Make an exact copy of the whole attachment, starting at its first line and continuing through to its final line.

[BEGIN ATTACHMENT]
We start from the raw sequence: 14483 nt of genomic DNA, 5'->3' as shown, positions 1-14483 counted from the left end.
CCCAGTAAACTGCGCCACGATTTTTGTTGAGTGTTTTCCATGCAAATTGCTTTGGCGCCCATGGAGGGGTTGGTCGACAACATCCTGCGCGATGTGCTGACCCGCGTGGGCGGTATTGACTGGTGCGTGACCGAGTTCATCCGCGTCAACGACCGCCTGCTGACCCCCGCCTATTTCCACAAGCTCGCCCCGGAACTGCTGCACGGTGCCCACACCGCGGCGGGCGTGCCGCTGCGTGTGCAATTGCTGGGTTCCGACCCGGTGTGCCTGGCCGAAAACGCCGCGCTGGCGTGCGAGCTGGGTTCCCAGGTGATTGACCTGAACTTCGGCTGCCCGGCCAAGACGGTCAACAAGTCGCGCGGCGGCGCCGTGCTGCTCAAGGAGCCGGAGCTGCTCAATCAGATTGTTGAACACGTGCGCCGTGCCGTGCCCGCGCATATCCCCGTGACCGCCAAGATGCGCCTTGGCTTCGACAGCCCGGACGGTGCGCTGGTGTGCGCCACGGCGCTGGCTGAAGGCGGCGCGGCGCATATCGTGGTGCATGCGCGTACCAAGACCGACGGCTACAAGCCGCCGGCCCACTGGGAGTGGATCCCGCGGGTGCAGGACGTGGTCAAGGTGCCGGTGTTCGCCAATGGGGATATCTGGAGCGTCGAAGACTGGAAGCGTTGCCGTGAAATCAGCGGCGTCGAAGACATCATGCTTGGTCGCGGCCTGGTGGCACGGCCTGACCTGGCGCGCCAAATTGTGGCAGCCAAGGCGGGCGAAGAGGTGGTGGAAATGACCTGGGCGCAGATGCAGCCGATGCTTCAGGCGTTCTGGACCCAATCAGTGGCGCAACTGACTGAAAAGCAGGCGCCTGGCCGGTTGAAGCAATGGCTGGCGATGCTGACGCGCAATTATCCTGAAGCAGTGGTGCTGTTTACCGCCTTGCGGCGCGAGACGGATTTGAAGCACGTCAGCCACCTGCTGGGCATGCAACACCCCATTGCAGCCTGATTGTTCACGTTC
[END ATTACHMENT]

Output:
We start from the raw sequence: 14483 nt of genomic DNA, 5'->3' as shown, positions 1-14483 counted from the left end.
CCCAGTAAACTGCGCCACGATTTTTGTTGAGTGTTTTCCATGCAAATTGCTTTGGCGCCCATGGAGGGGTTGGTCGACAACATCCTGCGCGATGTGCTGACCCGCGTGGGCGGTATTGACTGGTGCGTGACCGAGTTCATCCGCGTCAACGACCGCCTGCTGACCCCCGCCTATTTCCACAAGCTCGCCCCGGAACTGCTGCACGGTGCCCACACCGCGGCGGGCGTGCCGCTGCGTGTGCAATTGCTGGGTTCCGACCCGGTGTGCCTGGCCGAAAACGCCGCGCTGGCGTGCGAGCTGGGTTCCCAGGTGATTGACCTGAACTTCGGCTGCCCGGCCAAGACGGTCAACAAGTCGCGCGGCGGCGCCGTGCTGCTCAAGGAGCCGGAGCTGCTCAATCAGATTGTTGAACACGTGCGCCGTGCCGTGCCCGCGCATATCCCCGTGACCGCCAAGATGCGCCTTGGCTTCGACAGCCCGGACGGTGCGCTGGTGTGCGCCACGGCGCTGGCTGAAGGCGGCGCGGCGCATATCGTGGTGCATGCGCGTACCAAGACCGACGGCTACAAGCCGCCGGCCCACTGGGAGTGGATCCCGCGGGTGCAGGACGTGGTCAAGGTGCCGGTGTTCGCCAATGGGGATATCTGGAGCGTCGAAGACTGGAAGCGTTGCCGTGAAATCAGCGGCGTCGAAGACATCATGCTTGGTCGCGGCCTGGTGGCACGGCCTGACCTGGCGCGCCAAATTGTGGCAGCCAAGGCGGGCGAAGAGGTGGTGGAAATGACCTGGGCGCAGATGCAGCCGATGCTTCAGGCGTTCTGGACCCAATCAGTGGCGCAACTGACTGAAAAGCAGGCGCCTGGCCGGTTGAAGCAATGGCTGGCGATGCTGACGCGCAATTATCCTGAAGCAGTGGTGCTGTTTACCGCCTTGCGGCGCGAGACGGATTTGAAGCACGTCAGCCACCTGCTGGGCATGCAACACCCCATTGCAGCCTGATTGTTCACGTTC